In fiction, people who live long in the wild become wild, and lose their ability to speak. Knight kept himself clean and clean-shaven (only growing a “wild hermit beard” when he went to prison). He was never ill, despite a dreadful diet of pilfered snacks. When caught, Knight had lost little of his command of English — one of the items he commonly stole was books — but was uncomfortable interacting with people, which is as likely to be due to a mild autism spectrum disorder as it is to being out of practice.
One key to Knight’s long survival was his solitary existence, although that also created risks for him that a group of two or more would not have had. As a rule of thumb, your signature in every detection domain, and therefore your risk of exposure, increases exponentially, to the power of your group size. The solitary man is the stealthiest, but the world’s militaries tend to deploy a team of no fewer than two men for any task, even the most surreptitious, clandestine recons. (Even SF and SOF, which take great pains to select men who can operate solo, try not to send them out that way).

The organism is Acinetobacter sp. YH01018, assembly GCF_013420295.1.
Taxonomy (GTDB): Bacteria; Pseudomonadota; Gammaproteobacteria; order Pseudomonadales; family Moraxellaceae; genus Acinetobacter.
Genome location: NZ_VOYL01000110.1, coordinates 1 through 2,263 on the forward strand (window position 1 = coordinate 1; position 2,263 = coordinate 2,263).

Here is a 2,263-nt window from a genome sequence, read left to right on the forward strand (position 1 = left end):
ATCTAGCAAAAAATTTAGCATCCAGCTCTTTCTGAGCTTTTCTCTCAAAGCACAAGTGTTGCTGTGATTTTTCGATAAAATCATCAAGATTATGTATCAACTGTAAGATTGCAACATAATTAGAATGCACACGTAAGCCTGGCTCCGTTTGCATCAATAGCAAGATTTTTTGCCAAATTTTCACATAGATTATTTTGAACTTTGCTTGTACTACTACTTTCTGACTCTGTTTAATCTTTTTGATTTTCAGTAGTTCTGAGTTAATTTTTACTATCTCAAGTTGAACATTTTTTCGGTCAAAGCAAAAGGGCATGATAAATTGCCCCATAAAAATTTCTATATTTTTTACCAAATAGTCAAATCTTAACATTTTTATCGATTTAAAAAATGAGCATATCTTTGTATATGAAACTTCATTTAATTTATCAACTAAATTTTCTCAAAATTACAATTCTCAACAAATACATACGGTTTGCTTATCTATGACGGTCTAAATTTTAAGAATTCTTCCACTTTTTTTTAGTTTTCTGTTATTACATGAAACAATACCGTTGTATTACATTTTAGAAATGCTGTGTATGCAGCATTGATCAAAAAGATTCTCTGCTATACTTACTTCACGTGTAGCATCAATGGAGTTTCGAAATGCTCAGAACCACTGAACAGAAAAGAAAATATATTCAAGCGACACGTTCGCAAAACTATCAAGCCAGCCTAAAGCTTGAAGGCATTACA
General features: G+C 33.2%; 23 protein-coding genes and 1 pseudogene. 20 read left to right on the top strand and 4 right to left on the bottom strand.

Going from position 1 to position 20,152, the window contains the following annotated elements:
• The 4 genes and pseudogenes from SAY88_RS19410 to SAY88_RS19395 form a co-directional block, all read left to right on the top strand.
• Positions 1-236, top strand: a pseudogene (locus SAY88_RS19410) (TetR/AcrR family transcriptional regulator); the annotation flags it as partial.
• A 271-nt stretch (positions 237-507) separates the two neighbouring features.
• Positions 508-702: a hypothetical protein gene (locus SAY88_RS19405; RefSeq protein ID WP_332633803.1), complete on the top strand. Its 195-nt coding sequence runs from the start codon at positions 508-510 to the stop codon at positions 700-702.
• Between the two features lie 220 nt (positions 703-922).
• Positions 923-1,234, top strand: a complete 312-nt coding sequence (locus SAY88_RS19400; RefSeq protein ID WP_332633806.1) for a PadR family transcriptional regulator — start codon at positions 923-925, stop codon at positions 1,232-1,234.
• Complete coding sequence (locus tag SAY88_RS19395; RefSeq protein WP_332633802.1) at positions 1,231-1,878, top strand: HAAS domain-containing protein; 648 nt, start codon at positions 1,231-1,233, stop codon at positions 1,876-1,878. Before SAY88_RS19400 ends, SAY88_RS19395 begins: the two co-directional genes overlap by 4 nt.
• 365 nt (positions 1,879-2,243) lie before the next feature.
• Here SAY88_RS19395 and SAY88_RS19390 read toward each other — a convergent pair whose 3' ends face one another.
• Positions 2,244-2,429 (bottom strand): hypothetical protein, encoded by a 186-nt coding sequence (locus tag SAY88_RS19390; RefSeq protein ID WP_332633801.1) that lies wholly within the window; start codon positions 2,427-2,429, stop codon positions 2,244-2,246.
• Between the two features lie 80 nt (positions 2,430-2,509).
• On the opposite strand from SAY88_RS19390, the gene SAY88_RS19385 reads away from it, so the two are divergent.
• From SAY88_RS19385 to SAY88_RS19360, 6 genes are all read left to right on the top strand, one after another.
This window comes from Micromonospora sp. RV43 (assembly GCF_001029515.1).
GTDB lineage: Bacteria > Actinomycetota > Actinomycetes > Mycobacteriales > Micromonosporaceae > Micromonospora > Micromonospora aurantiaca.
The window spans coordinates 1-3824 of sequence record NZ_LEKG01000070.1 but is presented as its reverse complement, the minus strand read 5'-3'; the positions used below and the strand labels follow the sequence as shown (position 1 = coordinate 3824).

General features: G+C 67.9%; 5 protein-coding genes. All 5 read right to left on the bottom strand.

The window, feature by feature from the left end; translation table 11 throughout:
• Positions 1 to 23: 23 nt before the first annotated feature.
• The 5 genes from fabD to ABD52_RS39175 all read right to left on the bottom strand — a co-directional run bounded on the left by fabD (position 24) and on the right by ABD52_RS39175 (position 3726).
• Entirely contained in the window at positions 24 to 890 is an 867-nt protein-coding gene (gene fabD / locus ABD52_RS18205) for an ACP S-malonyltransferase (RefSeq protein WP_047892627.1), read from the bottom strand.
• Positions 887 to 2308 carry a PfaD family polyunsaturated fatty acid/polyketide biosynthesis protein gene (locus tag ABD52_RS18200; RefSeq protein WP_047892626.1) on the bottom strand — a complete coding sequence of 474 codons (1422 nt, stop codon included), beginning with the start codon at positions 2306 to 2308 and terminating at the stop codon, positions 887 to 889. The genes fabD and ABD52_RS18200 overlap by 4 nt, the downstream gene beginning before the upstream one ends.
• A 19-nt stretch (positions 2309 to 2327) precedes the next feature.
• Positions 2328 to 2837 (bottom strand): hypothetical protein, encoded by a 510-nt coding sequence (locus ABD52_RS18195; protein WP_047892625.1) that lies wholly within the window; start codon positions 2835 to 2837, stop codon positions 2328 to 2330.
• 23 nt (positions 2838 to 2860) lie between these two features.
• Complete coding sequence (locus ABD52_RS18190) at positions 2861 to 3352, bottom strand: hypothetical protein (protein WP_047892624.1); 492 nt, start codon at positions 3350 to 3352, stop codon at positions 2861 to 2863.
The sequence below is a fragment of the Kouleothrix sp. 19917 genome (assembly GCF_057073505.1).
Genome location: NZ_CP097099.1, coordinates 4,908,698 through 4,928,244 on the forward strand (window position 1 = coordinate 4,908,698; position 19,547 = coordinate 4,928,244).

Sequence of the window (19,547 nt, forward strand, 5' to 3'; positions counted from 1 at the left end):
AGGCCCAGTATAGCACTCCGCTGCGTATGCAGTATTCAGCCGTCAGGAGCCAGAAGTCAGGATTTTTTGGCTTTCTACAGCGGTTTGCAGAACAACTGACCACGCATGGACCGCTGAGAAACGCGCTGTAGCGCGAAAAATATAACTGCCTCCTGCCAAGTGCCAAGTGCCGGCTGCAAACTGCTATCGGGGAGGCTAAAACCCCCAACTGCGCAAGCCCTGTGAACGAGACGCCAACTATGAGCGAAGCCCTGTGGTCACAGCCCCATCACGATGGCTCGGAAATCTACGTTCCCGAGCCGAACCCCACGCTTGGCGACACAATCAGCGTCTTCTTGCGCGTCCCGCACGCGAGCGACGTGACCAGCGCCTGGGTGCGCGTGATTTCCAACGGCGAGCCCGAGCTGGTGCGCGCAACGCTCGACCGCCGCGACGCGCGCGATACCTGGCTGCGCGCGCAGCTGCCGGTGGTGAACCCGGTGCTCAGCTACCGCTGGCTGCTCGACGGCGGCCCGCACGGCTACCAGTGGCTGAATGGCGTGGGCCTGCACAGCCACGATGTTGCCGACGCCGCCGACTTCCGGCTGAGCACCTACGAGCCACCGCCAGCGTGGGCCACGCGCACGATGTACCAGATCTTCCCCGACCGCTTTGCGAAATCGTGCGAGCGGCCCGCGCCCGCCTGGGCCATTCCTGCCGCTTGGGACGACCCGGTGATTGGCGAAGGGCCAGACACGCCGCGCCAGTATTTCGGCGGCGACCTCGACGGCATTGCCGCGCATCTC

Knight’s general approach is a poor model for behavior in TEOTWAWKI. It’s true that he was in a survival milieu much more rural than most people imagine. He drove north until he parked his Subaru BRAT (remember those? It was new) and left the keys in it, and started walking. He was out there, off the grid. But he was dependent on, parasitic on, really, human civilization. Theft from remote camps as a lifestyle depends on campers and hunters restocking the camps, and not living there, planning to ambush you.
Chris Knight’s story is one worth reading. You might as well start with Finkel’s update; Read The Whole Thing™. You’ll know then if you want to read the other links in this post.